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Why don't I get a signal plugging a lav directly into my Zoom?

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Noam Osband
Why don't I get a signal plugging a lav directly into my Zoom?
on Nov 21, 2017 at 7:22:05 pm

I have these lavs that I use with my wireless kit. The mics have a 1/8' pin, and I want to connect it directly to my Zoom H6 recorder. I bought a converter that goes female pin to male XLR, but when I plugged it in, it wasn't getting any signal. I feel like this is a very easy, obvious issue but I don't know what the problem is! Anyone here know what I'm doing wrong?


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Bruce Watson
Re: Why don't I get a signal plugging a lav directly into my Zoom?
on Nov 21, 2017 at 9:27:35 pm

Probably because you aren't powering it correctly. Lavs in general take "plug-in power". If you plugged your mic into an XLR with full phantom power, you may have fried your lav. To get a signal, you'll probably need a phantom to plug-in power converter.

As an example, on the Oscar Soundtech lav page, about half way down and first item after the "Accessories" heading, is a picture of their Power Supply-XLR converter that they sell to convert phantom power to plug-in power for their lav mics.


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Noam Osband
Re: Why don't I get a signal plugging a lav directly into my Zoom?
on Nov 22, 2017 at 5:38:40 am

Bruce, cool beans. I'll look into that product. In the meantime, for my own knowledge, what do you mean when you say they take "plug-in power"? That sounds to me like phantom power but obviously it's not that.

Thanks!


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Richard Crowley
Re: Why don't I get a signal plugging a lav directly into my Zoom?
on Nov 22, 2017 at 12:32:06 pm
Last Edited By Richard Crowley on Nov 22, 2017 at 12:35:45 pm

"Plug-in power" is typically a low voltage (3-5V) which is applied to an unbalanced connection directly to a typical electret capacitor microphone capsule. This is the kind of microphone used in lav mics, headset mics, computer mics, cell phones, etc. etc. etc.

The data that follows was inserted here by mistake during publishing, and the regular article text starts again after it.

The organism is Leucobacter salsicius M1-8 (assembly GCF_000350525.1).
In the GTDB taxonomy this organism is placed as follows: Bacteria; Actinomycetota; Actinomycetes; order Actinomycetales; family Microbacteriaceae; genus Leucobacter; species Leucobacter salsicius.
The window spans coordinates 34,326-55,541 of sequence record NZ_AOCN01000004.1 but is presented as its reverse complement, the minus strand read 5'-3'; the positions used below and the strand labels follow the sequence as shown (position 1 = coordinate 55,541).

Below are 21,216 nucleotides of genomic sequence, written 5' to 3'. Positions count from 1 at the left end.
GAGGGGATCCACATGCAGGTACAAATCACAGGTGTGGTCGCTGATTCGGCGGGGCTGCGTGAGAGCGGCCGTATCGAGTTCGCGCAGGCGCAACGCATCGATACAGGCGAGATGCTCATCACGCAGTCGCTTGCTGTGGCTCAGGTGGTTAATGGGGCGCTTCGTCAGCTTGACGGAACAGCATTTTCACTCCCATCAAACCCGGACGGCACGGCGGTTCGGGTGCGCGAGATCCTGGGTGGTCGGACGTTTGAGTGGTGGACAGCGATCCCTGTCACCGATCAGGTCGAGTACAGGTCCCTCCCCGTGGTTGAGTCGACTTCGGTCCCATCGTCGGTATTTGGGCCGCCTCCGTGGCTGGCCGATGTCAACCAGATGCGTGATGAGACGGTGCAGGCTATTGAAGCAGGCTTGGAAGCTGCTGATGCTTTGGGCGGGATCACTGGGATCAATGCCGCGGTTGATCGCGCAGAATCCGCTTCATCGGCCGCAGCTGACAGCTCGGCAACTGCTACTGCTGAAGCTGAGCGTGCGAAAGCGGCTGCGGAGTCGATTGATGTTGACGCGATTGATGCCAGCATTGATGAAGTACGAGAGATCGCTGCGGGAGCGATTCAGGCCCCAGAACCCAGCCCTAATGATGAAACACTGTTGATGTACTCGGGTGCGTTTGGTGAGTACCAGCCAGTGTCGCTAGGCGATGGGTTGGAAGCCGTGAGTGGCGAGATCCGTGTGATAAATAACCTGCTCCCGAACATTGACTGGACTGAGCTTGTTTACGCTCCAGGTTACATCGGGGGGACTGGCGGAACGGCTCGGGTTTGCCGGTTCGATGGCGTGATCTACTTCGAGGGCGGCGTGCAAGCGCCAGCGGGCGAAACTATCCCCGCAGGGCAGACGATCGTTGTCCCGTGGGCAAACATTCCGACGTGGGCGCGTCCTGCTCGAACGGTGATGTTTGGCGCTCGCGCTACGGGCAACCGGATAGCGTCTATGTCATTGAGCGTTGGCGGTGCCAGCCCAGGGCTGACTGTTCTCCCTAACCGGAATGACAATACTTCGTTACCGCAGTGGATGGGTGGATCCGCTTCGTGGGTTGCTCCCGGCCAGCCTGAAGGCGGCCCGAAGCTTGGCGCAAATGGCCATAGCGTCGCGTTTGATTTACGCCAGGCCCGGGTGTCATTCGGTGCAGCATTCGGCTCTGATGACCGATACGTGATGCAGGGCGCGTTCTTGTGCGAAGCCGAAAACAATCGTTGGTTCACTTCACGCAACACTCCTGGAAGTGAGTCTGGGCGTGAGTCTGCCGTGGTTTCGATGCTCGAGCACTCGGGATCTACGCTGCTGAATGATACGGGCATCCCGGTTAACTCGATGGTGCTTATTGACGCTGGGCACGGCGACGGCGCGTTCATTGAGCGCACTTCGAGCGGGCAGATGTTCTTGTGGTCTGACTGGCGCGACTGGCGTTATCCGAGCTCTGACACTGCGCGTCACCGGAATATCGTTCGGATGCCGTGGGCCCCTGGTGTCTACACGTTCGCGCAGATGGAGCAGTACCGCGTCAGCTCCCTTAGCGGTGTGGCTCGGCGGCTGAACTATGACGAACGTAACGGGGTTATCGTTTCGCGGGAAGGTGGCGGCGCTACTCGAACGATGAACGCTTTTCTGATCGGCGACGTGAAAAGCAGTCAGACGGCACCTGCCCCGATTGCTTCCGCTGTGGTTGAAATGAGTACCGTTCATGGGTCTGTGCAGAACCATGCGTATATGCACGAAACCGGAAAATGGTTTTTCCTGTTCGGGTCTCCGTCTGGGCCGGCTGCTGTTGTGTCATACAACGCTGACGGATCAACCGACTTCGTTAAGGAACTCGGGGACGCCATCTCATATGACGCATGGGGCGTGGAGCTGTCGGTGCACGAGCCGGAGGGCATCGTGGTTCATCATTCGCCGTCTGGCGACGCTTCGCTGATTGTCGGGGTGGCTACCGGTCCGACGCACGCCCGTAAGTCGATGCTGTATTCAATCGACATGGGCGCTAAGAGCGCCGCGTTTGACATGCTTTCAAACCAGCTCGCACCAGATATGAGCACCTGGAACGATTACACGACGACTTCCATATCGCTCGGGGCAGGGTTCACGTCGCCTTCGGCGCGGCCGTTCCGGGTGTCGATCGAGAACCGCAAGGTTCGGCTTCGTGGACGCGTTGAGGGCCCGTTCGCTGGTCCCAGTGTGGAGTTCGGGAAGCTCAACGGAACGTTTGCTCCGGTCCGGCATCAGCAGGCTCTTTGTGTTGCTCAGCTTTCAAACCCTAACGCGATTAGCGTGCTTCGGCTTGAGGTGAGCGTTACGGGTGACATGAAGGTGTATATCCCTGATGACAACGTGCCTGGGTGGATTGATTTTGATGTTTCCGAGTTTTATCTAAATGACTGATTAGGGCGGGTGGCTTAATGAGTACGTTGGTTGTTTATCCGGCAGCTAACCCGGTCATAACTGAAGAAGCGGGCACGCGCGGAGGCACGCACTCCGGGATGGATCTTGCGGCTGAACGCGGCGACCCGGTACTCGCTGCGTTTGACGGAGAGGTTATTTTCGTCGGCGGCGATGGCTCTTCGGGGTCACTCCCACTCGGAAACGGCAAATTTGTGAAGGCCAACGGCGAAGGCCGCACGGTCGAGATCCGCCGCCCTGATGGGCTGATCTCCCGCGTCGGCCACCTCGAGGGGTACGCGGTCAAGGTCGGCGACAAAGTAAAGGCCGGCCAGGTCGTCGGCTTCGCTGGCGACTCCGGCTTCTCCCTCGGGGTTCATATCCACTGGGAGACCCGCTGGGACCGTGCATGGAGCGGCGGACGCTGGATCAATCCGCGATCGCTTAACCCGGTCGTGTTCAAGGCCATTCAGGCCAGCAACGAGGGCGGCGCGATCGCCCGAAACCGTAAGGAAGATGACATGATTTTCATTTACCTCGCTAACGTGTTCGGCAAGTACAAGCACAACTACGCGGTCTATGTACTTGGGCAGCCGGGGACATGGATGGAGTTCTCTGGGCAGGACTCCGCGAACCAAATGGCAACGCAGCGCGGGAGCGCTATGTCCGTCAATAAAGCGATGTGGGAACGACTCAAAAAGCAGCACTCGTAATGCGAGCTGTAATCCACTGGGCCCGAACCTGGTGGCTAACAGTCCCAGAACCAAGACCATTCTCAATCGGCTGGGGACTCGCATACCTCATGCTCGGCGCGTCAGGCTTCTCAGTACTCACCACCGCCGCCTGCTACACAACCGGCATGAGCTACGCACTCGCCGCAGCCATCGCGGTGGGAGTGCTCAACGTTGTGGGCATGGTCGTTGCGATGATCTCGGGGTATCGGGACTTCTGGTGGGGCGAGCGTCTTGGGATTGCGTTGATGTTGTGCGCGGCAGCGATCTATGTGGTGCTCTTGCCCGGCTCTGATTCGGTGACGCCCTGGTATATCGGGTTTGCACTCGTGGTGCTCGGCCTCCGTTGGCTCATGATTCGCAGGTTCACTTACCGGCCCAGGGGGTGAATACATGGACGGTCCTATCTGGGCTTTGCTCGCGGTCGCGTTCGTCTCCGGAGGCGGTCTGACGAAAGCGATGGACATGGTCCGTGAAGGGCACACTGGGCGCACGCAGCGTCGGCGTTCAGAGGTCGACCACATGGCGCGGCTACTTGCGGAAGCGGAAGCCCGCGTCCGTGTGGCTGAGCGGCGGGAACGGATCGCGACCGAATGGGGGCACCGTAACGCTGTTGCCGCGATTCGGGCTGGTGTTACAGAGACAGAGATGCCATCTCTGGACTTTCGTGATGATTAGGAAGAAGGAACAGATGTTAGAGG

"Phantom power" is typically a high voltage (48V) applied to both internal wires of a balanced pair. It is converted for use internally in (typically) a condenser microphone.

Because of the balanced vs. unbalanced nature of typical 3.5mm connections vs. typical XLR connections, and particularly because of the very significant difference between the 5V vs. 48V power they are in no manner compatible or interconnectable. That is why various adapters are necessary such as mentioned by Mr. Watson.

Suggest testing your microphone to confirm that it still works with your wireless transmitter. You may have actually destroyed the microphone depending on exactly how your (unidentified) adapter was wired.

Ref: https://en.wikipedia.org/wiki/Phantom_power#Other_microphone_powering_techn...

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Recording audio without metering and monitoring is exactly like framing and focusing without looking at the viewfinder.


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Eric Toline
Re: Why don't I get a signal plugging a lav directly into my Zoom?
on Nov 22, 2017 at 1:42:08 pm

This will do the power conversion for you but you'll need to get it with a 3.5mm TRS input connector.

https://www.trewaudio.com/product/remote-audio-lavpssp/




$49.99 - ‎In stock

"I push the RECORD button and hope for the best"


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Bruce Watson
Re: Why don't I get a signal plugging a lav directly into my Zoom?
on Nov 22, 2017 at 4:44:11 pm

[Noam Osband] "In the meantime, for my own knowledge, what do you mean when you say they take "plug-in power"? That sounds to me like phantom power but obviously it's not that."

Phantom power is not plug-in power at all. Two completely different things.

Wikipedia gives a reasonable definition of phantom power. On that page, fairly far down, you'll find a paragraph on plug-in power: